Sarah Porter: It was a perfect site for two main reasons. One is we got a chance to partner with the city of Phoenix and be the Interpretive Gateway for the City of Phoenix's fantastic, fabulous Rio Salado restoration habitat, a 600-acre restoration of Salt River habitat, running along the historic Salt River corridor between 16th Street and about 19th Avenue currently. That's one we know. The other reason it's a perfect site, we are right next to a huge number of Phoenix residents, people in south and downtown Phoenix now have the opportunity to come and do nature education. Those are the people we are really working on reaching. The national Audubon Society recognizes that it's very important for the conservation movement to reach out to more diverse audiences. The conservation movement hasn't done a very good job in the last 20 to 40 years of bringing in people of different colors and different traditions. So here we are in a historically more ethnically diverse part of Phoenix with a beautiful nature center next to a fabulous habitat.

Ted Simons: Talk more about that fabulous habitat. I had a chance to go down when it first opened up, haven't been back since. I was amazed at all of the things that were going on, in a part of the valley where most people wouldn't think anything was going on. 9

Sarah Porter: You are absolutely right. I think most people don't realize what a little gem the Rio Salado habitat is. If you haven't been there for a while, you would probably be amazed by the growth over the past few years. The plants planted down there, they are all authentic Sonoran riparian, seed stock carefully selected to be authentic to Salt River habitat at 2,000 feet of elevation. Once you put a little water in and a little native vegetation in, you attract the wildlife. Currently there are some 200 different species of bird that use the habitat over the course of time. The habitat has attracted mammals, including of course coyotes, jackrabbits, of course cottontails, javelinas, even beavers and muskrats have moved in where there's water to support them, and all the other wildlife that comes along with having native habitat.

Ted Simons: What about human life? Are folks discovering this or the word's still got to get out?

Ted Simons: I think the word needs to get out. I think the center is going to be something that helps that effort. We're a really nice amenity. We have bathrooms, we have cold water, vending machines. We also have interpretive exhibits and a program to help people understand how they can use the habitat. One of the activities that people from Audubon traditionally really love doing is bird-watching. I don't think so many people know until they have tried it how wonderful it is to take a walk with a pair of binoculars and a field guide. You can do this with your kids, with your friends, by yourself. You can really get into a habitat in a new way by discovering the wildlife.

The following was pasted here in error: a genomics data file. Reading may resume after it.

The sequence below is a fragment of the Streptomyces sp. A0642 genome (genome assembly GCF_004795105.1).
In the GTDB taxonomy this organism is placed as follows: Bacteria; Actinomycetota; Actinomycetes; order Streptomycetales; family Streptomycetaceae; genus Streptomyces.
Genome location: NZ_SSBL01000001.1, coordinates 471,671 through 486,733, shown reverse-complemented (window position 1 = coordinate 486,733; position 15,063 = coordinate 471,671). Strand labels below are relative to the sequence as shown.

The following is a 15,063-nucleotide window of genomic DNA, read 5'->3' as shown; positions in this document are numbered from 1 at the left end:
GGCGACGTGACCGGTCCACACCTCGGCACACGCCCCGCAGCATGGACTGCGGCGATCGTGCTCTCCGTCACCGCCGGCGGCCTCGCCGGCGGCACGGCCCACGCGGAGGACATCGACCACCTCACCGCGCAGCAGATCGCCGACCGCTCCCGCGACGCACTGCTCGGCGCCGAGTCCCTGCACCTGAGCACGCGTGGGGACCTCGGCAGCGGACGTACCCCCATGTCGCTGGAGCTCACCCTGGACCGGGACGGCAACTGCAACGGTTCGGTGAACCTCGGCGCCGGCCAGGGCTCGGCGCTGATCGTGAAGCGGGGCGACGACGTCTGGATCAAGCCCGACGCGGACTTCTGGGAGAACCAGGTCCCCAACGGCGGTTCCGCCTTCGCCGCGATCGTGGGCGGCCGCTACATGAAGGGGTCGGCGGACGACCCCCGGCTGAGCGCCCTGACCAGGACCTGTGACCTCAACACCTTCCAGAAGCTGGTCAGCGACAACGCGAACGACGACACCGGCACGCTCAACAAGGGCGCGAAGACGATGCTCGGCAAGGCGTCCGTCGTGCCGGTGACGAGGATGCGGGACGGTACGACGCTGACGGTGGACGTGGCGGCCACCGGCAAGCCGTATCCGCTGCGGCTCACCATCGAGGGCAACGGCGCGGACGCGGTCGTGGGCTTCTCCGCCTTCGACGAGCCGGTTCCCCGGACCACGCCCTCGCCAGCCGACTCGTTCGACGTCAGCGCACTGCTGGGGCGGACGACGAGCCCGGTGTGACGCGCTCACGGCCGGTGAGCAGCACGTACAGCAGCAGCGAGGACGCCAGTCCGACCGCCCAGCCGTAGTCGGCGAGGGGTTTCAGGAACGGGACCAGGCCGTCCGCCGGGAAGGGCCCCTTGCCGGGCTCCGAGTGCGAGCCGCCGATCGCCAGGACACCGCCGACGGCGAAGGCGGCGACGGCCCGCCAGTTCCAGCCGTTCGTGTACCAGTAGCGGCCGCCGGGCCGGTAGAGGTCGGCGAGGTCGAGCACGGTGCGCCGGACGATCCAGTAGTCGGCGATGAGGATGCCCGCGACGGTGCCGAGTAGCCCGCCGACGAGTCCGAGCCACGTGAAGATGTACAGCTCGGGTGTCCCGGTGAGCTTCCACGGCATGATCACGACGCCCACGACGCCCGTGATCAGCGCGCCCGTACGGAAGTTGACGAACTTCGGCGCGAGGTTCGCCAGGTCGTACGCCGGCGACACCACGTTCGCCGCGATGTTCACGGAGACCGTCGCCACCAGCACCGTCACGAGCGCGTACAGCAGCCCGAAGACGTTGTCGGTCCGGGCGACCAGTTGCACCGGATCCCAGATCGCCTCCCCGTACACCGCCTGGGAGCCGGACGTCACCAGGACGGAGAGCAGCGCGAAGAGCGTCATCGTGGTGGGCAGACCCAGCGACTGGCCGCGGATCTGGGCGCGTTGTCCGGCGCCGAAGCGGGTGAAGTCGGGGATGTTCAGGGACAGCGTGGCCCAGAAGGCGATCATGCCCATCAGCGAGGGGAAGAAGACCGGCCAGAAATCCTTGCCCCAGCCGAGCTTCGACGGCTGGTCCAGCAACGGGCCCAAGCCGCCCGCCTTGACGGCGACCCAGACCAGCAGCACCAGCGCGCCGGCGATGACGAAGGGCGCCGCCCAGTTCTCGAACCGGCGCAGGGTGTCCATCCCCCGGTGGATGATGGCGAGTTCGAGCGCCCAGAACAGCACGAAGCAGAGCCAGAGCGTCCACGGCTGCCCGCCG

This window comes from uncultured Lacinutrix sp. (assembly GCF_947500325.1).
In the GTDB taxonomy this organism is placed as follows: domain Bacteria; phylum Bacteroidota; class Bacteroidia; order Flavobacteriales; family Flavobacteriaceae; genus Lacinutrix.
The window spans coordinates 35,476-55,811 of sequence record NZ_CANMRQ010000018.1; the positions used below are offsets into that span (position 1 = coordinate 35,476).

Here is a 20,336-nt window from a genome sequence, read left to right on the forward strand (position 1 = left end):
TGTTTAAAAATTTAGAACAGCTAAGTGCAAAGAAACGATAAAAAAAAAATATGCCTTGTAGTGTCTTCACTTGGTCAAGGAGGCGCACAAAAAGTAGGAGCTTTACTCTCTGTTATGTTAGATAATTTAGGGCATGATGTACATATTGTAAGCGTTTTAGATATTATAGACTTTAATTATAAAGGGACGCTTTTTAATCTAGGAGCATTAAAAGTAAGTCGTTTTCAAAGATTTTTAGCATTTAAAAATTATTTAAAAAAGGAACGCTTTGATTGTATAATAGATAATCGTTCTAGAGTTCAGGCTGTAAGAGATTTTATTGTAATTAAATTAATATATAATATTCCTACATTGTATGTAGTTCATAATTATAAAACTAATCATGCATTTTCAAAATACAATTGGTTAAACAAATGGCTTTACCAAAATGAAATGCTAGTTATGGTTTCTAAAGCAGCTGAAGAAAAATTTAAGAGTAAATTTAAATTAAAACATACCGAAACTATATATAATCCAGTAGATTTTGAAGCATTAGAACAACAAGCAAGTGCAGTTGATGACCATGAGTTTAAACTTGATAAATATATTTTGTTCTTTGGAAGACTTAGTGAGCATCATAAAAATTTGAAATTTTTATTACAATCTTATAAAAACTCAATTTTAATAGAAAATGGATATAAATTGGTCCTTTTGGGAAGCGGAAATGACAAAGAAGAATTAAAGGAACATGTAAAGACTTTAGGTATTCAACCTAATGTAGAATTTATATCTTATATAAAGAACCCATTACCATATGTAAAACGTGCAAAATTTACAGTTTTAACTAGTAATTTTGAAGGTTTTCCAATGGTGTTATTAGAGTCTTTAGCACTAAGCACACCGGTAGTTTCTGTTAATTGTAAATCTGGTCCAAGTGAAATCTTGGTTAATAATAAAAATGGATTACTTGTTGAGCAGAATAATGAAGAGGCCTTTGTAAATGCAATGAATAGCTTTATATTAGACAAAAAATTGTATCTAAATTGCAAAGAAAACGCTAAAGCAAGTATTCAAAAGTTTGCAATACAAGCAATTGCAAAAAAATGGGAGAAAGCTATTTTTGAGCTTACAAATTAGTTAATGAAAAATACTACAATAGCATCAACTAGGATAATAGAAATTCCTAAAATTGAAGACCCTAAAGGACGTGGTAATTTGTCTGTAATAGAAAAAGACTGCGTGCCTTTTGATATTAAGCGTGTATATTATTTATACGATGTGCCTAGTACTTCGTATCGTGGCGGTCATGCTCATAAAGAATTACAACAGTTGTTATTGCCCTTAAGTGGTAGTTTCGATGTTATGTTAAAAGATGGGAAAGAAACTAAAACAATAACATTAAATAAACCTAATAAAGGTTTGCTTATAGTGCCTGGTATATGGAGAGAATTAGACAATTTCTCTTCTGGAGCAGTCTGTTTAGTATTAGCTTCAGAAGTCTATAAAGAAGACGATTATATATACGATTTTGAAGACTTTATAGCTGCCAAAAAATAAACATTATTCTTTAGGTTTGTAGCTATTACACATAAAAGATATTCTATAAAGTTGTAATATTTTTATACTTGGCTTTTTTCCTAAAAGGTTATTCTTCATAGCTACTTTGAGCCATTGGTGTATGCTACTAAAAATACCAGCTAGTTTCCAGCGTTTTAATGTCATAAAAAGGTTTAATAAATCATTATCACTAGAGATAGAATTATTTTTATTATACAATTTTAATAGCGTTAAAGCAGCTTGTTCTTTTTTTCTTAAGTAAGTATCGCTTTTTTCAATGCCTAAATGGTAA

Ted Simons: We got a little bit of a tour in terms of the green aspects of it. In terms of transportation, you've got all sorts of things going on there, bus lines, you've got showers for cyclists, these sorts of things.

Sarah Porter: We have a shower for the staff members who choose to ride their bikes or jog to work. We actually have members who are starting to get to work that way. We are doing our part.

Ted Simons: Okay. So if people want to check this out, if they want to go and see the restoration habitat as a whole, what's the best way to get there? How do they get more bang for the buck?

Sarah Porter: The best thing to do is come to the center at 3131 South Central Avenue. We have of course parking, a parking area, or they could take the bus. It runs right down along Central. We have a bike rack. They should come through the center, take in our exhibits. We are telling the story of the Salt River, a historically significant river for everyone who lives in Phoenix. We should know this story. We are talking about the story of riparian habitat in Arizona. Then they can connect with the habitat right out our back door.

Ted Simons: Excellent. Thank you very much for joining us, we appreciate it.

Sarah Porter: Thank you very much.

Susan Porter:Audubon Arizona;